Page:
There it is again — another discussion about rent control in the news. Just what is it and what are the varied interests competing or defending in this arena? A textbook definition would go something like this: Rent control is a system of regulations administered by a public authority that limits any rise in rental rates outside of a public/government prescribed amount.
Another way my colleagues in the real estate industry might describe rent control is: a taking and redistribution scheme to relieve one social ill at the expense of another group. Well, you may say, isn’t this eminent domain? That may or may not be so in the most exact sense, but the property owner will possess less after rent control’s implementation: less money, a dimmer future and a decreased desire to operate their property.
The objective of controlling the prices of rent is usually to counteract the inequality of bargaining power between landlords and tenants, as part of a minimum set of rights to make the market fair. It may function as a price ceiling. Rent control laws vary from one jurisdiction to another within some countries.
With the housing crisis, here is the lowdown: The situation is dire. A lot of factors are at work, ranging from density to construction to gentrification and more. There are worldwide calls for rent control.
The people are speaking and the given representatives are listening. Just look at the situation in New York City. Everybody has a side: renters, the homeless population, property owners and politicians. Who gains and who loses in this situation? On the one hand, there is an epic need for affordable housing. On the other hand, property owners should be allowed to benefit from their capital and labor.
If the government powers that be want rent control implemented where it doesn’t currently exist, I say they should use eminent domain and buy the property — operate it and deal with the associated issues. I submit any rent-controlled apartment owner should be allowed to enact “reverse eminent domain” (I just made that up). They should be able to queue up to the government and wash their hands of the property and associated issues. No takers?
Renters require adequate housing that they can afford. Rent control can give them a sense of, well, control. They don’t have to worry about their rent increasing annually without a cap. The downside of rent control for the renter is that the property owner has no incentive to improve their property for a paltry return. Rent control can allow for an us-versus-them situation in landlord-tenant relationships.
Renters want to maintain their control and landlords want to maximize the return on their investment. The politicians want votes. The homeless population is seeking relief. Oh, and I should mention the neighbors who live in areas of rent control. They may be fixed in place through homeownership or other reasons.
If landlords have no incentive to repair or improve their property, what happens? You can probably imagine. Also, not considered from the landlord’s position is the equity trapped in their property by rent-controlled income. There are properties in major cities that have a rent control/stabilization scheme in place so the true value of the landlord’s capital and efforts will never be realized.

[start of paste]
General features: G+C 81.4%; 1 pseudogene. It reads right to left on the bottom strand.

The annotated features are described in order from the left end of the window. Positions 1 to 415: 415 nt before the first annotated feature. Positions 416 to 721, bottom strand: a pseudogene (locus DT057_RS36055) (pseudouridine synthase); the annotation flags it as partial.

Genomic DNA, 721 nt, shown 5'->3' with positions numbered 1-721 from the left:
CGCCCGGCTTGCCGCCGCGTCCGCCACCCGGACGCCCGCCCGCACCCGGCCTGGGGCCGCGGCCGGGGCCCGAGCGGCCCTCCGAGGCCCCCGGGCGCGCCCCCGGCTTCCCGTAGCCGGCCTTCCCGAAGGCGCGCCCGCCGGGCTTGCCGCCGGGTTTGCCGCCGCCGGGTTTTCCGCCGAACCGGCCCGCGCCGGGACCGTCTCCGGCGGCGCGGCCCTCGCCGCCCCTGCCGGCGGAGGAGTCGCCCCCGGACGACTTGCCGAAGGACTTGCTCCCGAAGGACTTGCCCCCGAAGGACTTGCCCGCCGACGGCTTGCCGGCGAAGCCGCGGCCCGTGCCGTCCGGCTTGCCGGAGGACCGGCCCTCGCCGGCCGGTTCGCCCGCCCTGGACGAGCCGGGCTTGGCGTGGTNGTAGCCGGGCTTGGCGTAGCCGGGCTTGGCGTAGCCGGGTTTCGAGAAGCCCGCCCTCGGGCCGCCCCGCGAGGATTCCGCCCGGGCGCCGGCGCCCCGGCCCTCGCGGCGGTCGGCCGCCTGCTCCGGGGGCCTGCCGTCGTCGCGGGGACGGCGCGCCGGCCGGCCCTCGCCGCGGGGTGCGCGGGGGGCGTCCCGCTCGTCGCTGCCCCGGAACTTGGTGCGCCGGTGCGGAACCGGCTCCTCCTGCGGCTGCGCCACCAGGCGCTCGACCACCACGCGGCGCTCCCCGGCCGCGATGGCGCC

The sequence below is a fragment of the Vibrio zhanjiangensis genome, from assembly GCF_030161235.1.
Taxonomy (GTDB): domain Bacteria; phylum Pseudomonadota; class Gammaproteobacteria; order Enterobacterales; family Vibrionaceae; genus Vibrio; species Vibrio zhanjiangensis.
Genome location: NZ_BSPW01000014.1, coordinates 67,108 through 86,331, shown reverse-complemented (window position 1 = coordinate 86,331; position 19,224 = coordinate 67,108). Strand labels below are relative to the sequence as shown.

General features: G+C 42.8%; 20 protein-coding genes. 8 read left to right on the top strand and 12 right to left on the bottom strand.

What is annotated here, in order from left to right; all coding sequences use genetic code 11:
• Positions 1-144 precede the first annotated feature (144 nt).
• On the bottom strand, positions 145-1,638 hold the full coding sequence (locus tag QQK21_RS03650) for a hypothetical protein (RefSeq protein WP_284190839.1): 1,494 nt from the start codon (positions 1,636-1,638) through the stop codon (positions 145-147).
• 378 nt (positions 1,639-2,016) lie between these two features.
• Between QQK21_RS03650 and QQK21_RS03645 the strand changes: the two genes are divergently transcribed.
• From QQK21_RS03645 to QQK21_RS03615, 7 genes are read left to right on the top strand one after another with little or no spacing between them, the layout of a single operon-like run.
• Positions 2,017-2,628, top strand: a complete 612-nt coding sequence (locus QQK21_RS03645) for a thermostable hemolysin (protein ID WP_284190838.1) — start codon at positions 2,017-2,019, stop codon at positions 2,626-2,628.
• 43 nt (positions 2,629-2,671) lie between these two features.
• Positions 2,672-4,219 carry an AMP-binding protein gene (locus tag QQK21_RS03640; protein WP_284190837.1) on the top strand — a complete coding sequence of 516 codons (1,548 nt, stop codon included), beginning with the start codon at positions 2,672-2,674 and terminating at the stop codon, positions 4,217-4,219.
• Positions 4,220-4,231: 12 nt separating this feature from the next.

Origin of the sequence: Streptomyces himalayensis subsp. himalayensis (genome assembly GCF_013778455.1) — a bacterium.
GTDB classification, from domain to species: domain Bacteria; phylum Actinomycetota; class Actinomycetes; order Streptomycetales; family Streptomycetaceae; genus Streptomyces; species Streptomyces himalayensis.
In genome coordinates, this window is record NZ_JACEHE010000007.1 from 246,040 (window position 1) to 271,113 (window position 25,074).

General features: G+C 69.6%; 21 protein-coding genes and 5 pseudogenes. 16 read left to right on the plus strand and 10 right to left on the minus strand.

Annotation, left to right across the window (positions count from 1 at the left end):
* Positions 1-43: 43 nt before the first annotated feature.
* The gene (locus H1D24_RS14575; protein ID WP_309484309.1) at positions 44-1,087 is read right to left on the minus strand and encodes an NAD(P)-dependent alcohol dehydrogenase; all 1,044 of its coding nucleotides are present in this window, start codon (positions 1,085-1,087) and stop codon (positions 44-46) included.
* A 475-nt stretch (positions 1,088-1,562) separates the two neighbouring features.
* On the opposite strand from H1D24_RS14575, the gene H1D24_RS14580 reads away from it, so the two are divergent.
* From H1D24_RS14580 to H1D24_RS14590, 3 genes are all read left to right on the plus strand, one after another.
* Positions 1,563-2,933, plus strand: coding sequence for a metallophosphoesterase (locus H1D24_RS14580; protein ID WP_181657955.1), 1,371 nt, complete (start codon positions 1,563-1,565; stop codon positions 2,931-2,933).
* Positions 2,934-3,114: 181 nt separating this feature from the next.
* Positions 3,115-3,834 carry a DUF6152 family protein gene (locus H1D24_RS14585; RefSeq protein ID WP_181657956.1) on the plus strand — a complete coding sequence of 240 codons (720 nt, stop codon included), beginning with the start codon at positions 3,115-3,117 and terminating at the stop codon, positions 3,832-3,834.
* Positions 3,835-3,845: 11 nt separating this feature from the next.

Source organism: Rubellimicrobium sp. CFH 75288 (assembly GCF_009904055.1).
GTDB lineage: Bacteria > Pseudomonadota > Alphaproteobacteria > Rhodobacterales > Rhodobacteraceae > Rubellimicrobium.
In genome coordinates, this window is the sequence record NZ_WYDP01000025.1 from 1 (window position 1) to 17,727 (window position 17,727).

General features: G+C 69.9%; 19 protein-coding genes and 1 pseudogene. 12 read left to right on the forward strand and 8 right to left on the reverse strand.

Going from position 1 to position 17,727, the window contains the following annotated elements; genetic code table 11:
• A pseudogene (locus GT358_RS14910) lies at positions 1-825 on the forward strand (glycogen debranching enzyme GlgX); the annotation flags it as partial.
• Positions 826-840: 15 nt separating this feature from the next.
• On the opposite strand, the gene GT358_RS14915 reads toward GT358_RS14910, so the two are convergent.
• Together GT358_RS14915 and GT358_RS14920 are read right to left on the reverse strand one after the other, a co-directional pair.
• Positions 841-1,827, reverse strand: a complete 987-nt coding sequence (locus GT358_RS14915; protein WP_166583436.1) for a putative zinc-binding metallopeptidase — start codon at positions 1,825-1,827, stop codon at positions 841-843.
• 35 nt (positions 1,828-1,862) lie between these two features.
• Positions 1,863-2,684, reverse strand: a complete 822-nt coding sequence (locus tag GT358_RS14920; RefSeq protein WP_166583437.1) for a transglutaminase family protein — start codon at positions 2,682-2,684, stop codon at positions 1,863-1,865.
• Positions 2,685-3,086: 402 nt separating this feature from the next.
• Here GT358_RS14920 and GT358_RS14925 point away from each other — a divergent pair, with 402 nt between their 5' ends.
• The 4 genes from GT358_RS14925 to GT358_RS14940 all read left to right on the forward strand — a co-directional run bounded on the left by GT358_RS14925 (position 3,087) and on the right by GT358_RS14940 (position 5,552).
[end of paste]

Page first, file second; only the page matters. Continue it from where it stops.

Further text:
I know, the landlord is usually the bad guy in the story. But not really. What exactly did the landlord do to the tenant who came to lease his unit? His rent is what he wants to charge, right? If not, isn’t this a taking by the government of the landlord’s present and future earnings?
Most people purchase property for personal prosperity and future gain. Maybe they wish to leave an inheritance for their family. When they purchased the property it wasn’t subject to rent control, and then bam! The value just dropped. Isn’t that a taking? It may be for a well-intentioned reason, yet it is still a taking.
The real question is, should those who do not own the property (i.e., tenants and the government) be able to make decisions for those who do? Of course, normal zoning and land use issues aside, I mean to make decisions as to how much risk he is willing to bear. If I charge too much for a rental unit, then no one takes my product. The market can sort this out if our system is sound, right? Did landlords cause income inequality? Should they be forced to solve it?
Politicians have little incentive to go against the voters’ will, and more voters will be tenants than landlords. So what can the landlords do? They can lobby, but who will they lobby? Politicians. So how could the competing desires be fairly ranked?
All landlords are not evil. All rent-control tenants are not freeloaders. In my opinion, there’s a simple solution: If the government wants rent control in their city or state, they should build it themselves or contribute the land to do so. This way, the burden would shift more equitably. The governmental agencies can also earn money off the investment of contributed land.
Any plan involving affordable housing must address the homeless, of course. If government entities would contribute the land and entitling the same, density shifts to accommodate homeless populations in a distributed way can be achieved. And politicians, they get to do something about creating jobs for, first and foremost, a newly stabilized homeless population. The shame we all should feel when we see or hear about the homeless condition can begin to be mitigated by contributing government-owned land where available.
We have what we need. Builders could build anywhere, and it would be a win/win.